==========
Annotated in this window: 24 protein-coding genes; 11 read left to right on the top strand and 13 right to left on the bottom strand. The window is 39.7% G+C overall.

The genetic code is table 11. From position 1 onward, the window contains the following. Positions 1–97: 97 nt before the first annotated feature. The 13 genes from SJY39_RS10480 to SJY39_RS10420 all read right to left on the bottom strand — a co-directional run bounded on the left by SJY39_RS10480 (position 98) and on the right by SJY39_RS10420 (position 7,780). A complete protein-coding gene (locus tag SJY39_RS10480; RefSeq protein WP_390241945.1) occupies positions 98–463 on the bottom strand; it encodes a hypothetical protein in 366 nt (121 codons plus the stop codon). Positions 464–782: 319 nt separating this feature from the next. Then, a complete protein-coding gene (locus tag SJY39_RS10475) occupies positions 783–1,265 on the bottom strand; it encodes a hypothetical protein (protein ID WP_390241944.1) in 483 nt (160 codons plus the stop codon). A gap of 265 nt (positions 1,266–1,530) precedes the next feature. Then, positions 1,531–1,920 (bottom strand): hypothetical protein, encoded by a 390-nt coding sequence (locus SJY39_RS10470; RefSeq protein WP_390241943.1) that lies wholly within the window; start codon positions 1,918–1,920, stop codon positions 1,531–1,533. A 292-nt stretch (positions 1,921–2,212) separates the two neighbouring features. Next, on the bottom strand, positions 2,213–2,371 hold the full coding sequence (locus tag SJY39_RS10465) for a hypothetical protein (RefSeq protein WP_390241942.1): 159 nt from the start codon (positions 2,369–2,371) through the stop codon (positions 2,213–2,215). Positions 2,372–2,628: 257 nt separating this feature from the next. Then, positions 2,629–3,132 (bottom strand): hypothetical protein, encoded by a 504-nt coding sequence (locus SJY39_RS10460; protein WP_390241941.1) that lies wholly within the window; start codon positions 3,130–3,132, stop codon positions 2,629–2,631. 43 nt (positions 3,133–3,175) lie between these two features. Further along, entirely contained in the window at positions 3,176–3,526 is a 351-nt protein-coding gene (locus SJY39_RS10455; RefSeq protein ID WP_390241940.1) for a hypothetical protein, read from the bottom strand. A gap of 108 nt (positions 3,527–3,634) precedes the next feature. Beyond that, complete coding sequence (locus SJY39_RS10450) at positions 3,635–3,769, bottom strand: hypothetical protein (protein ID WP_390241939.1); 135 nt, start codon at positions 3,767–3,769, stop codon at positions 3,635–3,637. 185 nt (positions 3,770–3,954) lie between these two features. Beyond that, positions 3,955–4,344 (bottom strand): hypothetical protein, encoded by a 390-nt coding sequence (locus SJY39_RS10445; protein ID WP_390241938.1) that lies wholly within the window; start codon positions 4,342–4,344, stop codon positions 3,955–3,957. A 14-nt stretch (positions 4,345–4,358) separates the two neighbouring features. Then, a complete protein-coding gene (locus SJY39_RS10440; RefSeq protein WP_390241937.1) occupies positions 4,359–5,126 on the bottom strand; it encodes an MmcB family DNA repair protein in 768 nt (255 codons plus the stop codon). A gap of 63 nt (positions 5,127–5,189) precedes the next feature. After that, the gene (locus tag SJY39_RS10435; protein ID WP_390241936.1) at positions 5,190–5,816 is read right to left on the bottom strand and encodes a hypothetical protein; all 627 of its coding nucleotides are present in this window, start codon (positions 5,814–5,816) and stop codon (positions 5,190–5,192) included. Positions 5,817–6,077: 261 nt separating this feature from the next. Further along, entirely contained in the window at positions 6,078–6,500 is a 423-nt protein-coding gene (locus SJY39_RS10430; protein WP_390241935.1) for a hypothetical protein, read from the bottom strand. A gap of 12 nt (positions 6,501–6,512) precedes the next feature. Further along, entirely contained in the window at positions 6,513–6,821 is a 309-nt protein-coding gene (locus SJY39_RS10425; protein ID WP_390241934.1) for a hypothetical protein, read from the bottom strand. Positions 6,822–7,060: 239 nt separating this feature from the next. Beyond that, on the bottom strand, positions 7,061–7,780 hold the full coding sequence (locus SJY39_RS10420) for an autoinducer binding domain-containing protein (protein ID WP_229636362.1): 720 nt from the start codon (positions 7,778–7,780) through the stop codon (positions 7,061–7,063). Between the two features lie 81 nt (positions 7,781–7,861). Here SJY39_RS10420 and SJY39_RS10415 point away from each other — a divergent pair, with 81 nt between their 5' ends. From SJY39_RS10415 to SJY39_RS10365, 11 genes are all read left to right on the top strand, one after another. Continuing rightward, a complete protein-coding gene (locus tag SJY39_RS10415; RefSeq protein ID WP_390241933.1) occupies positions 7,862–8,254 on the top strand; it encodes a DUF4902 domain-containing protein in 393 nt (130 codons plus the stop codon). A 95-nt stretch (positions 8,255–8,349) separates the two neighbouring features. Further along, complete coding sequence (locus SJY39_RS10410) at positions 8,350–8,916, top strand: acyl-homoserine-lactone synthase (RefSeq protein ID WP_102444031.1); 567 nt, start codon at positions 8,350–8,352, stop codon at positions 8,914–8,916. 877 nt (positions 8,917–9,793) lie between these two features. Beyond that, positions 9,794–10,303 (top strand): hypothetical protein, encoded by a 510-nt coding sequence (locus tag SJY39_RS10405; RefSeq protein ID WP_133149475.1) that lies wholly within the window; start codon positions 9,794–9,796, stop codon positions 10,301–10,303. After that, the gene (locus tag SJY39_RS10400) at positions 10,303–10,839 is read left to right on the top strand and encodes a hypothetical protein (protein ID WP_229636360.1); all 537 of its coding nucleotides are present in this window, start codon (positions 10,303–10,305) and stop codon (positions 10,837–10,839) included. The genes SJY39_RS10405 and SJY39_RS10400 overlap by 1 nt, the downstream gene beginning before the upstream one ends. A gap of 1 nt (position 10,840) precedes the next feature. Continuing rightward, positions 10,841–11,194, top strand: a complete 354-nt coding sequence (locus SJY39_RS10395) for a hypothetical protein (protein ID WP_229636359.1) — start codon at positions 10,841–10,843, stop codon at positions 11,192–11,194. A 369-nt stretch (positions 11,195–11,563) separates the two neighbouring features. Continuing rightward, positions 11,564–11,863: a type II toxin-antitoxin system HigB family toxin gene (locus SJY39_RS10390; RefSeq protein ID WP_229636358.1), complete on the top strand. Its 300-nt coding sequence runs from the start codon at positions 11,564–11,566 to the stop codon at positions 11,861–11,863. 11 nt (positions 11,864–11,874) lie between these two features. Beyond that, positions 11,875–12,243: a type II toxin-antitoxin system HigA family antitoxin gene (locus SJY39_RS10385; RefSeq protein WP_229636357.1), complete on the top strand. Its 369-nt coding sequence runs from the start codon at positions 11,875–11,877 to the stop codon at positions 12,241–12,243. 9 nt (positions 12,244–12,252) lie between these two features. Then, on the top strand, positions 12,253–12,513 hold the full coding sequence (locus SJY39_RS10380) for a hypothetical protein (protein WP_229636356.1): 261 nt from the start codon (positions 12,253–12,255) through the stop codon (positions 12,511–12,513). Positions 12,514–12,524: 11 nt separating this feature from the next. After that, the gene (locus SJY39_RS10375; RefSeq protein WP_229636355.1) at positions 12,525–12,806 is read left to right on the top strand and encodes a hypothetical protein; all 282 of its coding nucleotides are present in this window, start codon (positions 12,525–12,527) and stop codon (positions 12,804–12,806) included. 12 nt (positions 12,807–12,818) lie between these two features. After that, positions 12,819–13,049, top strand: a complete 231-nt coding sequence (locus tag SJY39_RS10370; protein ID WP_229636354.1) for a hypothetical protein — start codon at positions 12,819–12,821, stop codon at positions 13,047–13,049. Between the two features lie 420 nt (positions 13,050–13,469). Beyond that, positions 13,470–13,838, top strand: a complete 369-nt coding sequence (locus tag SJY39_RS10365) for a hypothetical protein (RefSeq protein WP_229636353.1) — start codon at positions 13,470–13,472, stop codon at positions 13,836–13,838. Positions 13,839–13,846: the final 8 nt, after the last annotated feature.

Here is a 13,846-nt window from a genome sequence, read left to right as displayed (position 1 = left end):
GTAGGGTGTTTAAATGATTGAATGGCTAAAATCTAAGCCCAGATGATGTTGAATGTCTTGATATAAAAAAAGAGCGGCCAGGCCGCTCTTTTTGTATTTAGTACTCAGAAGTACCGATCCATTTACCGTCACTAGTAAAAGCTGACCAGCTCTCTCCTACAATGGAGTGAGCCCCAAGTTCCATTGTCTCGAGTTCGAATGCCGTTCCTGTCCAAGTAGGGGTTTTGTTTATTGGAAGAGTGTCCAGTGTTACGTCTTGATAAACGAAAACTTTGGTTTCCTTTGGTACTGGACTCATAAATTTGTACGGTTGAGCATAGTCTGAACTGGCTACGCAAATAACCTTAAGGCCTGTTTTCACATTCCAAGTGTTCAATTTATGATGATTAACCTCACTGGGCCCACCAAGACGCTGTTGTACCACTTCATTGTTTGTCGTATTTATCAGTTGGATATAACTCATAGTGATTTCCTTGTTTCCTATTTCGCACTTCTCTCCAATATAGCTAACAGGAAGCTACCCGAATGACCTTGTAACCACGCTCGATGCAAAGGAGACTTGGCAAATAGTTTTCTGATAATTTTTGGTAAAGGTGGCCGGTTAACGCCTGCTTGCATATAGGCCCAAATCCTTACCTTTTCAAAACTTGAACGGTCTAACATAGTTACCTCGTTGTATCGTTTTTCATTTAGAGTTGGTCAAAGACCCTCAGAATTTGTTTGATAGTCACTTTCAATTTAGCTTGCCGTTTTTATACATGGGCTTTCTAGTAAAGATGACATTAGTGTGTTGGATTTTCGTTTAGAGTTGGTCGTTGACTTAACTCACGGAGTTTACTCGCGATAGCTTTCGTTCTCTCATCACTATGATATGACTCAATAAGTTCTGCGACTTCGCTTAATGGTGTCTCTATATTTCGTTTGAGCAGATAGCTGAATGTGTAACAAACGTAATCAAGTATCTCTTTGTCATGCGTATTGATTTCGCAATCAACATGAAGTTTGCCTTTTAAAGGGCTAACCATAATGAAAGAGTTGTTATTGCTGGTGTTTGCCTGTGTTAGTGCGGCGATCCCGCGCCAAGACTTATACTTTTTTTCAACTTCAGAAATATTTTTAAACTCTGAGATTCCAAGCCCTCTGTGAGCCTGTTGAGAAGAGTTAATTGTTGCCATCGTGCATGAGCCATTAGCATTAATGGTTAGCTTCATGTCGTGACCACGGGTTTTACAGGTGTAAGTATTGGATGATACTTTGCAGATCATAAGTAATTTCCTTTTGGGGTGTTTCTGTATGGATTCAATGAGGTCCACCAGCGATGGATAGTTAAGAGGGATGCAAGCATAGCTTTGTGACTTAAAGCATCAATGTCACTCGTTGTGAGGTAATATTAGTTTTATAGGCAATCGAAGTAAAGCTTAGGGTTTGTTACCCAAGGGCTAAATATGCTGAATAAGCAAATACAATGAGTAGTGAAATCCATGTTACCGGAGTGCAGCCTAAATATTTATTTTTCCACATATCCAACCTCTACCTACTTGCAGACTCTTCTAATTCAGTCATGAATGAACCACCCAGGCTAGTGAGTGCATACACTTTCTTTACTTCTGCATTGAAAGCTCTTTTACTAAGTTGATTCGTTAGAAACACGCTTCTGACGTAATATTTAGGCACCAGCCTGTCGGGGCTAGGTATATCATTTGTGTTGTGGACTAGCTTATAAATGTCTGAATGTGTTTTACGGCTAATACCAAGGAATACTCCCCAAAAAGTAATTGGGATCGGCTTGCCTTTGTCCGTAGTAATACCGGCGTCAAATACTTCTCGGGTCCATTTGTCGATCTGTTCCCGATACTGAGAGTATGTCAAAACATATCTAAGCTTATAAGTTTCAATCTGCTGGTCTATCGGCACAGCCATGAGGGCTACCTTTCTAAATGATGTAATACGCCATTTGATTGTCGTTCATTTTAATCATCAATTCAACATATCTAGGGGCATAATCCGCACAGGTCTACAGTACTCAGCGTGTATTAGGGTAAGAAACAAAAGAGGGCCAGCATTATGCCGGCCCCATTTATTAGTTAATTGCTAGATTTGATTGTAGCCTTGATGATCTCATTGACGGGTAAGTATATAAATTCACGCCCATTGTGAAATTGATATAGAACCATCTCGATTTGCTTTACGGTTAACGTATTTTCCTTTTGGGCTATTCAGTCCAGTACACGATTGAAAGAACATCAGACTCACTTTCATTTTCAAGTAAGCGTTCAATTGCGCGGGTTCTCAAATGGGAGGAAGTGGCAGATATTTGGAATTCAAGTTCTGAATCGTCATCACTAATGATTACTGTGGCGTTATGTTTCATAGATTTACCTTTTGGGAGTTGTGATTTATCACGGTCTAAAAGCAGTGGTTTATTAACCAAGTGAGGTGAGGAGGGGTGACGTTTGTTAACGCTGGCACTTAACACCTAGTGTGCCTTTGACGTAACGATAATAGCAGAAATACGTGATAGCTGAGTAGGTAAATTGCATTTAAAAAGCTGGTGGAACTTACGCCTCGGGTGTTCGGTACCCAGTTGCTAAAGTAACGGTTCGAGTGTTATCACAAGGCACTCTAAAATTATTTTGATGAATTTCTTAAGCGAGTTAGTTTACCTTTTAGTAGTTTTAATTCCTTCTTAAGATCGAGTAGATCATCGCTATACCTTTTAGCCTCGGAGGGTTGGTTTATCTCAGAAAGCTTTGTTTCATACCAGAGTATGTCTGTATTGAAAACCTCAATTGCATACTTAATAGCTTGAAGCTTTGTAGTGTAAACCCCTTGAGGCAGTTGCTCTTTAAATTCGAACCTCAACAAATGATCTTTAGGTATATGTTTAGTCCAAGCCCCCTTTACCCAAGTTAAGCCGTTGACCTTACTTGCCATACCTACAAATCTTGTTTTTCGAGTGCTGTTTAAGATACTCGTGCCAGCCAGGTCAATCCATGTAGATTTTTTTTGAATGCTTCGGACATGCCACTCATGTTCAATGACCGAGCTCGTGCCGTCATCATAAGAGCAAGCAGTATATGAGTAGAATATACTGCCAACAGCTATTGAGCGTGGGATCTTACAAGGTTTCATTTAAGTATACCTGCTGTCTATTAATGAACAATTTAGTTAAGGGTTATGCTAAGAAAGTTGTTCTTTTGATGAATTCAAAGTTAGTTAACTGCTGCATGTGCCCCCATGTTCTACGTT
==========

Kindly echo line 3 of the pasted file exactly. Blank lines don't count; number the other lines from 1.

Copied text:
Here is a 13,846-nt window from a genome sequence, read left to right as displayed (position 1 = left end):